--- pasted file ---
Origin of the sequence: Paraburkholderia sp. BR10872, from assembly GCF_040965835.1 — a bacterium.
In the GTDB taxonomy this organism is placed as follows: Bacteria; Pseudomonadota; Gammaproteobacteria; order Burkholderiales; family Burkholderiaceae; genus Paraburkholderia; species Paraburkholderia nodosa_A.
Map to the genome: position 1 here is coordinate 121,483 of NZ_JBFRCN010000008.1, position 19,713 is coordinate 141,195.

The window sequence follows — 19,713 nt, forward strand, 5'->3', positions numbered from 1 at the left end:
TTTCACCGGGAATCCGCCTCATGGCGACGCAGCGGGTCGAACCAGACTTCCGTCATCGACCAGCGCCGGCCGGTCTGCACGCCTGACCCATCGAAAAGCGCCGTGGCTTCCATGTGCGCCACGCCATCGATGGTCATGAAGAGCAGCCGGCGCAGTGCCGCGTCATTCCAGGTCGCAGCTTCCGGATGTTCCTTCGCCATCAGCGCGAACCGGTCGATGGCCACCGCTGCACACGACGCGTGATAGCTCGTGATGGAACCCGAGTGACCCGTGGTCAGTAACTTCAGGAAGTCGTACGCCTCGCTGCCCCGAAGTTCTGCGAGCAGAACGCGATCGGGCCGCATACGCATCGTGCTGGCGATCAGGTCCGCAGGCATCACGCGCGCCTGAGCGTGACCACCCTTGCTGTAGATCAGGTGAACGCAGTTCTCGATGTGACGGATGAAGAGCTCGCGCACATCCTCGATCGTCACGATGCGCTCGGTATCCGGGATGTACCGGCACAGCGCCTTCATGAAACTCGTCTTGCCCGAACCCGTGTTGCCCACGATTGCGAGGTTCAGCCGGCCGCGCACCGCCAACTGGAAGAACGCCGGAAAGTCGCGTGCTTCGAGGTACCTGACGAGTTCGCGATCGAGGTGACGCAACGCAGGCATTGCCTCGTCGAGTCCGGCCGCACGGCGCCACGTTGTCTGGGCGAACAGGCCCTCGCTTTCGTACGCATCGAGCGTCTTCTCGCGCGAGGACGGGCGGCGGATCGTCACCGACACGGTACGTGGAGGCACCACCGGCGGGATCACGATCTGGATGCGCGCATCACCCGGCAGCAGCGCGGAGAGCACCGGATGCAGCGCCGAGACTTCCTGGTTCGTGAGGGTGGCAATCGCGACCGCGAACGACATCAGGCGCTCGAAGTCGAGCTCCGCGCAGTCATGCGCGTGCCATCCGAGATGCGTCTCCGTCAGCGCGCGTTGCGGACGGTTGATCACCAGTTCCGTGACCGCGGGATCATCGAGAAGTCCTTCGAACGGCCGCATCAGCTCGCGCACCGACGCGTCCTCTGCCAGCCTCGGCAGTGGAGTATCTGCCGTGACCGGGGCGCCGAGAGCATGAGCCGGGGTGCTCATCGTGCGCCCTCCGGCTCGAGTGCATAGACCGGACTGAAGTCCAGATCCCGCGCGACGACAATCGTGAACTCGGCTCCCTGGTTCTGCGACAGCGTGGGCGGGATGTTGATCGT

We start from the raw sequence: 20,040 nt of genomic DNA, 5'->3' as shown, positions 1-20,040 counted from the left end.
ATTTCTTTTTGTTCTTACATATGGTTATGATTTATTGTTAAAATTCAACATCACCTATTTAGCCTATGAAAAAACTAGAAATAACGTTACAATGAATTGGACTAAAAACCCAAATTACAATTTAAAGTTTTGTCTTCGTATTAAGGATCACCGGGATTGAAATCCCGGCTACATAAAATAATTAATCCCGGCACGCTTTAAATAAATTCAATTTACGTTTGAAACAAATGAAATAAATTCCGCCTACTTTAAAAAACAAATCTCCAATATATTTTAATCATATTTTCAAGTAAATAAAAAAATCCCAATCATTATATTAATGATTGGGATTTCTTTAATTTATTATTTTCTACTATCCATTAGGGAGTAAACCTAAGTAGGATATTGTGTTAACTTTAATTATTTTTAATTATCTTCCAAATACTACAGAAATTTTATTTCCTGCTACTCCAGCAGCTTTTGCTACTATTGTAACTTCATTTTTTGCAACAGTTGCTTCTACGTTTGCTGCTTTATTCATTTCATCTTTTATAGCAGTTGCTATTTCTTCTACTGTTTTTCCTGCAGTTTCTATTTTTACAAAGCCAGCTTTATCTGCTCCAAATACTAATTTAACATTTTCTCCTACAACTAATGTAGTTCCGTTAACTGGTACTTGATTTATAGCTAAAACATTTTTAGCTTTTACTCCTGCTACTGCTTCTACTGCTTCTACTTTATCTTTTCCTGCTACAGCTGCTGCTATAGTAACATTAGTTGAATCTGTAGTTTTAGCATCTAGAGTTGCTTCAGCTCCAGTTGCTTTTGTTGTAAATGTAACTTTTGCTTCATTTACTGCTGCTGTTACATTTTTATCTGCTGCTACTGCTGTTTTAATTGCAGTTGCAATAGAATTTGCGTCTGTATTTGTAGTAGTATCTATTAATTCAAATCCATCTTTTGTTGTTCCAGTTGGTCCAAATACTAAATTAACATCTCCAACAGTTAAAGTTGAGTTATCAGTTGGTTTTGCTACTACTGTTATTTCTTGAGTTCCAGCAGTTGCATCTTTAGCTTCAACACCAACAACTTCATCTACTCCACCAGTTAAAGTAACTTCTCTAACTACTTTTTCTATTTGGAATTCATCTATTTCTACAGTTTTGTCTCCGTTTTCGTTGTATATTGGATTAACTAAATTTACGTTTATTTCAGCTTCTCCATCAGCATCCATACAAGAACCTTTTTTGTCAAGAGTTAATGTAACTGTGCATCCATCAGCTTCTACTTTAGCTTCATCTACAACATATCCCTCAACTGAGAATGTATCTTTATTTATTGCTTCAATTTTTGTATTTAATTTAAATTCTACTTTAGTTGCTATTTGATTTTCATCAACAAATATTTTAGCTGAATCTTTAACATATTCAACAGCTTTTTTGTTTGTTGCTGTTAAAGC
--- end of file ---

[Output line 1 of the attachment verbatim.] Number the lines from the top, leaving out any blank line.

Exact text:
Origin of the sequence: Paraburkholderia sp. BR10872, from assembly GCF_040965835.1 — a bacterium.